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Beyond Human Perception: From "The Guide for the Perplexed" by Maimonides (vegetarian), Part 1 of 2

2021-07-02
Limba:English

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Maimonides, also known as HaRambam, or Rabbi Moses ben Maimon, was a notable medieval Jewish philosopher, astronomer, physician, and intellectual figure. Famous works by Maimonides include “Mishneh Torah,” a commentary on the Talmud, and “The Guide for the Perplexed,” philosophical discussions regarding theological matters. We will now read a selection from Part 1, Chapters 27 and 31, in Rabbi Moses ben Maimon’s book “The Guide for the Perplexed.” The Rabbi elaborates on the corporeality and manifestation of the Divine, as well the comprehension ability of the human mind.

“Know that, for the human mind there are certain objects of perception which are within the scope of its nature and capacity; on the other hand, there are, amongst things which actually exist, certain objects which the mind can in no way and by no means grasp: the gates of perception are closed against it. Further, there are things of which the mind understands one part, but remains ignorant of the other; and when man is able to comprehend certain things, it does not follow that he must be able to comprehend everything. This also applies to the senses: they are able to perceive things, but not at every distance; and all other powers of the body are limited in a similar way. How individuals of the same species surpass each other in these sensations and in other bodily faculties is universally known, but there is a limit to them, and their power cannot extend to every distance or to every degree.”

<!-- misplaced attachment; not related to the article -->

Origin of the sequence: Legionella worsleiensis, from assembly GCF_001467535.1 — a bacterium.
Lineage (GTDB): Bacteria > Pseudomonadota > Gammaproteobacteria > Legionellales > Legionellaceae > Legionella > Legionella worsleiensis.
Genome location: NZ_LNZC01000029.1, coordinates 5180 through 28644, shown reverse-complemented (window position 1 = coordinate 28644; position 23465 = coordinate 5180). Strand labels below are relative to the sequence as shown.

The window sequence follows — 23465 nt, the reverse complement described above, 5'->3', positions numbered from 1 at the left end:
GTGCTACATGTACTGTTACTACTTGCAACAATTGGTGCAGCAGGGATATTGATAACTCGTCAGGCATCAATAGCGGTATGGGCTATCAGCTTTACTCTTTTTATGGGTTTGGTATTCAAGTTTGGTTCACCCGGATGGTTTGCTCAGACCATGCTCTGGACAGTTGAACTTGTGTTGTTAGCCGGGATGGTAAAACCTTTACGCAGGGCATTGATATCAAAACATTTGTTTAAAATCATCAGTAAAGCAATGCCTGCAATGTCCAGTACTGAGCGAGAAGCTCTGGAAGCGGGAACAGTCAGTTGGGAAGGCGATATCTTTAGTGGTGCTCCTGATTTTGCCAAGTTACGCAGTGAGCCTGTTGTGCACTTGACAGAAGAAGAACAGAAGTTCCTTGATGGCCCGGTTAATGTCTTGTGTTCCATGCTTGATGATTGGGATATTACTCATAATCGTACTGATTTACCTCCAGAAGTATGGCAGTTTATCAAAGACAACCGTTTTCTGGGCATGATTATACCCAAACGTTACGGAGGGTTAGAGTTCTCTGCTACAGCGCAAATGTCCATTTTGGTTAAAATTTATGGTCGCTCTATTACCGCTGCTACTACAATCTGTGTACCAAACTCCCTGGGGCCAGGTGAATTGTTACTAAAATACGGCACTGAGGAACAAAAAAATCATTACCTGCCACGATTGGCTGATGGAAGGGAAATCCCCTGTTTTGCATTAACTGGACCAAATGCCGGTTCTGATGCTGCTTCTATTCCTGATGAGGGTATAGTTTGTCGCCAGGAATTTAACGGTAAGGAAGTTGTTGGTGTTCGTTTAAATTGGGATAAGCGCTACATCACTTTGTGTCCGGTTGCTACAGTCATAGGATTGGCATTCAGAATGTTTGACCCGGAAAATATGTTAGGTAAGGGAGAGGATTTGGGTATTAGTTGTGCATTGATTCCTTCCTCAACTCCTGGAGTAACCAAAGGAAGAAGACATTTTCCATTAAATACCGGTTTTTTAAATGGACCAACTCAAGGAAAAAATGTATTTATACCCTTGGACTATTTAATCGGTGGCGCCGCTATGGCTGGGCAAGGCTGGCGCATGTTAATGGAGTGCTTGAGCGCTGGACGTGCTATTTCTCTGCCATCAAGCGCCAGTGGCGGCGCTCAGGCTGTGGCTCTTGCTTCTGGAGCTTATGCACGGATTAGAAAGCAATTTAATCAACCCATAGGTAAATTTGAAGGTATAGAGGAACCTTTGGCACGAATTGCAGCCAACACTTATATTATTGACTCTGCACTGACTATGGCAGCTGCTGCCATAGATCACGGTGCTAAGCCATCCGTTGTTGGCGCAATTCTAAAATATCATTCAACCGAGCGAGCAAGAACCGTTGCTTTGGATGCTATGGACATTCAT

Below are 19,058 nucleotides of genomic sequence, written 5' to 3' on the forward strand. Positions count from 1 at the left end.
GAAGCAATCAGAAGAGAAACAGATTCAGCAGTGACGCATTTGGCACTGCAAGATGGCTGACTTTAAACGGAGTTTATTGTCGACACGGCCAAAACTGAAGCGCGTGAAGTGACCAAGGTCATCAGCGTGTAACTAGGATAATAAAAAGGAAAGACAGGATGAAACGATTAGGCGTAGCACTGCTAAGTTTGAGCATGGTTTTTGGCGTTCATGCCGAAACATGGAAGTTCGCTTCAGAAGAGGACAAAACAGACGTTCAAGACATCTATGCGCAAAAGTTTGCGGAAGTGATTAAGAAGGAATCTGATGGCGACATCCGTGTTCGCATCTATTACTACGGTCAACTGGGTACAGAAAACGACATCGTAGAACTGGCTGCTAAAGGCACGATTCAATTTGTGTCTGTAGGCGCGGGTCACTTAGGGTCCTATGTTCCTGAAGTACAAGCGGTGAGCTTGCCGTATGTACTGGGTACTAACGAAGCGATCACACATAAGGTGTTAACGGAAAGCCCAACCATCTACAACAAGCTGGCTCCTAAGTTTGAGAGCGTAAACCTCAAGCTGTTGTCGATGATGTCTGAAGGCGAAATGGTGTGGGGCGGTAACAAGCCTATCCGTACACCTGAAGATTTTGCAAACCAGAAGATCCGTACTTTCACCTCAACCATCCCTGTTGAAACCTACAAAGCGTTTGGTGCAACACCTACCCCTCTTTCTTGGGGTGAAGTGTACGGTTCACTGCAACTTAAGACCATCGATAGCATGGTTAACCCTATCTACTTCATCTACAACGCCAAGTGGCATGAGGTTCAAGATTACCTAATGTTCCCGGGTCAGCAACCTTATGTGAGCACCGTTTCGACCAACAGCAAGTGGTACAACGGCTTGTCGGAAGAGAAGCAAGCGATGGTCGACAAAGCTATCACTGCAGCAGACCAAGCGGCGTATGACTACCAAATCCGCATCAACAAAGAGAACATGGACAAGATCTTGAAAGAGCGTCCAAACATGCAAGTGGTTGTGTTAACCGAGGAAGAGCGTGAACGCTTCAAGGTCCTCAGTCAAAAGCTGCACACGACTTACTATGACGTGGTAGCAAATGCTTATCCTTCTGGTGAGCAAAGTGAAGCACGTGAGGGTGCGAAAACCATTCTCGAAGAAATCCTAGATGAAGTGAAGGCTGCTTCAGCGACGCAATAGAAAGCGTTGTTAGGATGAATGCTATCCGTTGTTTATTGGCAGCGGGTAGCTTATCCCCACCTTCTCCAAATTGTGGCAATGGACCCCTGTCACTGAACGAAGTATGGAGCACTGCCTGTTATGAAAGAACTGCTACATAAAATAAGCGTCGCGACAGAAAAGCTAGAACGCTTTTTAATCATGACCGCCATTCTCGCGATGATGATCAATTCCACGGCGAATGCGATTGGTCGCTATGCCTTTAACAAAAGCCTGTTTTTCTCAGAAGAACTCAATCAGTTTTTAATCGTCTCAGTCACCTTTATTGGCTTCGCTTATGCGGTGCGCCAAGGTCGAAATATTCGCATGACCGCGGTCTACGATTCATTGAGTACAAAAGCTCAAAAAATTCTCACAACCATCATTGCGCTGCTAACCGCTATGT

“While one man can discover a certain thing by himself, another is never able to understand it, even if taught by means of all possible expressions and metaphors, and during a long period; his mind can in no way grasp it, his capacity is insufficient for it.”

“Alexander Aphrodisias said that there are three causes which prevent men from discovering the exact truth: first, arrogance and vainglory; secondly, the subtlety, depth, and difficulty of any subject which is being examined; thirdly, ignorance and want of capacity to comprehend what might be comprehended. These causes are enumerated by Alexander. At the present time there is a fourth cause not mentioned by him, because it did not then prevail, namely, habit and training. We naturally like what we have been accustomed to, and are attracted towards it.”

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